Wednesday, October 20, 2010

Challenges Associated with Being Transracially Adopted as Evidenced by Research

OK, here's the second installment from the research panel at the St. John's adoption conference.  The presenter was Susan Smith from the Evan B. Donaldson Adoption Institute.  She gave us a fantastic handout, and most of what's here is from the handout.  The information, researched-based, about the challenges facing transracial adoptees is so valuable -- I hope you'll share it with everyone you know!

Developing comfort with physical appearance: Many transracially adopted children, particularly those with dark skin, express the wish to be white. A Netherlands study of transracially adopted 7-year-olds (the same age as Maya, btw) found:
For many children a white skin color was so desirable that they rubbed themselves with white body lotion, cream or white chalk, or, alternatively, tried to ‘wipe off’ the brown color. One boy wrote a white skin color at the top of his list of gifts wanted from Sinterklass during several years.
The same study found that children adopted from Sri Lanka and Colombia who expressed the wish to be white or to have been born into the family had more behavior problems as reported by teachers and parents. This wasn’t the case for Korean children, who had lighter skin than that of Sri Lankan and Colombian children.

Several studies have found that transracially adopted children struggle more with acceptance and comfort with their physical appearance than do children in same-race placements. Appearance discomfort has been linked to higher levels of adjustment difficulties in transracially adopted children and young adults. One study found that those raised in heavily white communities were twice as likely as adoptees living in racially mixed communities to feel discomfort with their racial appearance. And recall that in the Institute’s Beyond Culture Camp study, 78% of Korean adoptees considered themselves to be white or wanted to be white as children.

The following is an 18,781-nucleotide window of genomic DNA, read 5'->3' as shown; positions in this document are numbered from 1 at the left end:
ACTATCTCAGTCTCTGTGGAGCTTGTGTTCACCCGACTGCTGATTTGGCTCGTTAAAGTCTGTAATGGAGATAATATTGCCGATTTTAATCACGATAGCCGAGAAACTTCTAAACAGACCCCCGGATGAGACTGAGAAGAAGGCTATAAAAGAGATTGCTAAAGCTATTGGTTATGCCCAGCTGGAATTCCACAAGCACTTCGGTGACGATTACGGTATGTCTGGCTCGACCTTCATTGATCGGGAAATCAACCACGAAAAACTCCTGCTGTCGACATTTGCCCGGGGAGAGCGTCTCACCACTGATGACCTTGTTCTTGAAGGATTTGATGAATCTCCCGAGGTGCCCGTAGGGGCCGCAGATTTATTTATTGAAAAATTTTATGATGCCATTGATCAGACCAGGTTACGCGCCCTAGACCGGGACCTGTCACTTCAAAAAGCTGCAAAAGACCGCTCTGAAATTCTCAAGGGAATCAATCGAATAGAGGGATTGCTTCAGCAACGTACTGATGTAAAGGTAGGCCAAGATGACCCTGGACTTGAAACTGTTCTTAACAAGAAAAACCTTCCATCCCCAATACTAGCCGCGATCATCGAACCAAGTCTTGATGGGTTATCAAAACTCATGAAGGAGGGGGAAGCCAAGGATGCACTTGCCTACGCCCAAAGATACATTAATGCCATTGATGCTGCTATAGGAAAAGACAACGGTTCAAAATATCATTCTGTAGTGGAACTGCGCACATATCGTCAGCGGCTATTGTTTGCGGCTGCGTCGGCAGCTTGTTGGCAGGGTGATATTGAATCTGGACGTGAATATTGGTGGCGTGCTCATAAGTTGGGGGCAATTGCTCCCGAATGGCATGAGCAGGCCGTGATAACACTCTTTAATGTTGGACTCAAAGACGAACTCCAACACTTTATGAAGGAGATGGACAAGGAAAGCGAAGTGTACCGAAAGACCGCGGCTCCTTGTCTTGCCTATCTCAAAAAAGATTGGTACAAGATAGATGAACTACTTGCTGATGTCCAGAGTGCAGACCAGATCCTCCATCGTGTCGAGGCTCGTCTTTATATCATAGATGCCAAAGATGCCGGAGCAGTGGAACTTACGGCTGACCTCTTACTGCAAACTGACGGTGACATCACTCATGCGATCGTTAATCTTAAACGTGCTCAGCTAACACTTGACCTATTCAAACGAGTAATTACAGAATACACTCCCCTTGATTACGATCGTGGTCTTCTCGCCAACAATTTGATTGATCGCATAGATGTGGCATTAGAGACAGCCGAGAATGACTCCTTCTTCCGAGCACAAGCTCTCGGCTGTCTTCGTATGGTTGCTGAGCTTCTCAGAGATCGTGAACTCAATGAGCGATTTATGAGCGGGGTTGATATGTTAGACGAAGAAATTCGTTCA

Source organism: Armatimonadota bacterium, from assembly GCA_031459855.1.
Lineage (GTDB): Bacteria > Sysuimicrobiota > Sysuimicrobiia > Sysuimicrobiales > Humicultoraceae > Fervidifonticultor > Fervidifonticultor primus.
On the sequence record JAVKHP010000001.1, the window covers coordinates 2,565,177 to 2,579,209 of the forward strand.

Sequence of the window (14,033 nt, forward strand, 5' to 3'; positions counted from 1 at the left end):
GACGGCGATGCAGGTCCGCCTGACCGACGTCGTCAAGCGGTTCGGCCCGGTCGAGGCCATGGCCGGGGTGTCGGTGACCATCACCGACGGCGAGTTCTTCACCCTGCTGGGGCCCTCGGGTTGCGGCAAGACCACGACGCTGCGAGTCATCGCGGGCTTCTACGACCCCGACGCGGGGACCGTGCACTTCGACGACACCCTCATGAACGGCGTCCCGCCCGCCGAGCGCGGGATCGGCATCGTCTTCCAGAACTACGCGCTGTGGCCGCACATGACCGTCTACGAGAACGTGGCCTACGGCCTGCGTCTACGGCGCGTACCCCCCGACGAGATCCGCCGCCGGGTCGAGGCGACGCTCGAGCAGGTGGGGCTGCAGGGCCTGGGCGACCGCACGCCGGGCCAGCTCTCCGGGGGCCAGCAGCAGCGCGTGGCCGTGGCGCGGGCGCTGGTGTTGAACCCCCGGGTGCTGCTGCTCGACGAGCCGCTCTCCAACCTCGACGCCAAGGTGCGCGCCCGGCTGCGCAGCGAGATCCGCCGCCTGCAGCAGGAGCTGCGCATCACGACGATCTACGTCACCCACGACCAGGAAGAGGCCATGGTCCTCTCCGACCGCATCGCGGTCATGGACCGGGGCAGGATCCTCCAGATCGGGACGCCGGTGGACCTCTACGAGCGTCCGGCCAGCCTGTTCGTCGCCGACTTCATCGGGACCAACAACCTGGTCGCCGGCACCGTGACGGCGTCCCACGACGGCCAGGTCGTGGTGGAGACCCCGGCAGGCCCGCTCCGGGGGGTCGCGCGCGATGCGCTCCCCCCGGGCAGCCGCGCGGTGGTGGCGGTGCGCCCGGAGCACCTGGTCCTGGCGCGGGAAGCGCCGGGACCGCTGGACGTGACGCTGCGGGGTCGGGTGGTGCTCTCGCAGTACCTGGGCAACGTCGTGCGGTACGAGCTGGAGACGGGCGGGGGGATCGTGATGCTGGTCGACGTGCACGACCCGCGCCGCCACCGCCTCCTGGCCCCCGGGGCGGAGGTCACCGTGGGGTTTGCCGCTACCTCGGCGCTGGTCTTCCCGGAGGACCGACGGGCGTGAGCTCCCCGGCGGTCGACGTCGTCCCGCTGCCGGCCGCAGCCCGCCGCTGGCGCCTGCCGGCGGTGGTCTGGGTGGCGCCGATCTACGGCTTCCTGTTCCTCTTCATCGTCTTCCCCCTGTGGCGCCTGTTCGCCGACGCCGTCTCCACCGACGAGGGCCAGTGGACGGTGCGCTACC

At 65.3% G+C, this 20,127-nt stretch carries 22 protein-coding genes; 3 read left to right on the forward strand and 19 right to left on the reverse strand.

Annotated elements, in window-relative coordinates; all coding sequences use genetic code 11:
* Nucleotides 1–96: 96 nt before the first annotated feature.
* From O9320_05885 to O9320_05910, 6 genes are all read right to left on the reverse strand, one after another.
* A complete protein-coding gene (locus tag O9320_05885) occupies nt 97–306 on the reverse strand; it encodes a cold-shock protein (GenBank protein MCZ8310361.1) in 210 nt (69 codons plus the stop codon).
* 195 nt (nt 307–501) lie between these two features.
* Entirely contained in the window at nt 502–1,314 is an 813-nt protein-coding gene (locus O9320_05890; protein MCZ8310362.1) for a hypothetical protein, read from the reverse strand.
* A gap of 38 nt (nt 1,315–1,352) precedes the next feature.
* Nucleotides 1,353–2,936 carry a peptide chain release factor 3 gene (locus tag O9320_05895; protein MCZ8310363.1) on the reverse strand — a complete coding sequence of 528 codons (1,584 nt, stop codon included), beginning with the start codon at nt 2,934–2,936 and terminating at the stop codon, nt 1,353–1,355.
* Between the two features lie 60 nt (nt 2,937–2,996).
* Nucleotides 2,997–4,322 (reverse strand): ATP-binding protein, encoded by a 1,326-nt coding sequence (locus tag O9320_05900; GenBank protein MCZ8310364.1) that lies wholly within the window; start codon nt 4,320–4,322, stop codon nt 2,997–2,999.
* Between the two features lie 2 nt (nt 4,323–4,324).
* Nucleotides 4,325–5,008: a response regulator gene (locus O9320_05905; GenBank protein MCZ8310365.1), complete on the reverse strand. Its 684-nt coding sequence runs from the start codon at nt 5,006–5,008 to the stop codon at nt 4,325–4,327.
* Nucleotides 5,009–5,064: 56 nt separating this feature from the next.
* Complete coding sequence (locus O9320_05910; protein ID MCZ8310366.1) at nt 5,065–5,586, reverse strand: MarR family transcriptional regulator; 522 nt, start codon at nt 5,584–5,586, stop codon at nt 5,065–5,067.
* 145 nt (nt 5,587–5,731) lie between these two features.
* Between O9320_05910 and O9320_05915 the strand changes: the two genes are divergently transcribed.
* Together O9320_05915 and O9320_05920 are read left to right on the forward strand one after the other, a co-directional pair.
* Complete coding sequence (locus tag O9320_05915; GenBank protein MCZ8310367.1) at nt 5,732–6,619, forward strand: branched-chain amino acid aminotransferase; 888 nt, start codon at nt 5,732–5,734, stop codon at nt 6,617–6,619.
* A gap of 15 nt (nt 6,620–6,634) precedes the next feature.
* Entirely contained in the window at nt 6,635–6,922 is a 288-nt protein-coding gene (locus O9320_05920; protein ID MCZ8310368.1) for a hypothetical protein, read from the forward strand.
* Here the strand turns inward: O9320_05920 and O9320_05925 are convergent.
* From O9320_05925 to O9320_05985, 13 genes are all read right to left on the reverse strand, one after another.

Belonging and feelings of inclusion/exclusion: A study of transracially adopted Korean young adults found that experiences of belonging and exclusion in interactions with whites and Koreans contributed to racial and ethnic identities. Two patterns were identified: “personal identities” that are primarily self-created and “relational identities” that are more affected by experiences of belonging and exclusion. The adoptees in the study reported experiencing belonging with their families and friends and a sense of exclusion from some whites based on race, and a sense of exclusion from some Koreans based on culture. In the Beyond Culture Camp study, Korean adoptees were less likely than white adoptees to feel welcomed by others of their own race.

Cultural competence: How do you incorporate being Korean, Chinese, or African-American into your identity when you are raised by white parents in the U.S.? Early studies, as well as more recent ones (citing a study as recent as 2003), found parents adopting transracially were more likely than not to minimize racial differences and emphasize a color-blind approach. Families tended to acculturate their children into the majority culture and often did not help them integrate their own race into their identities.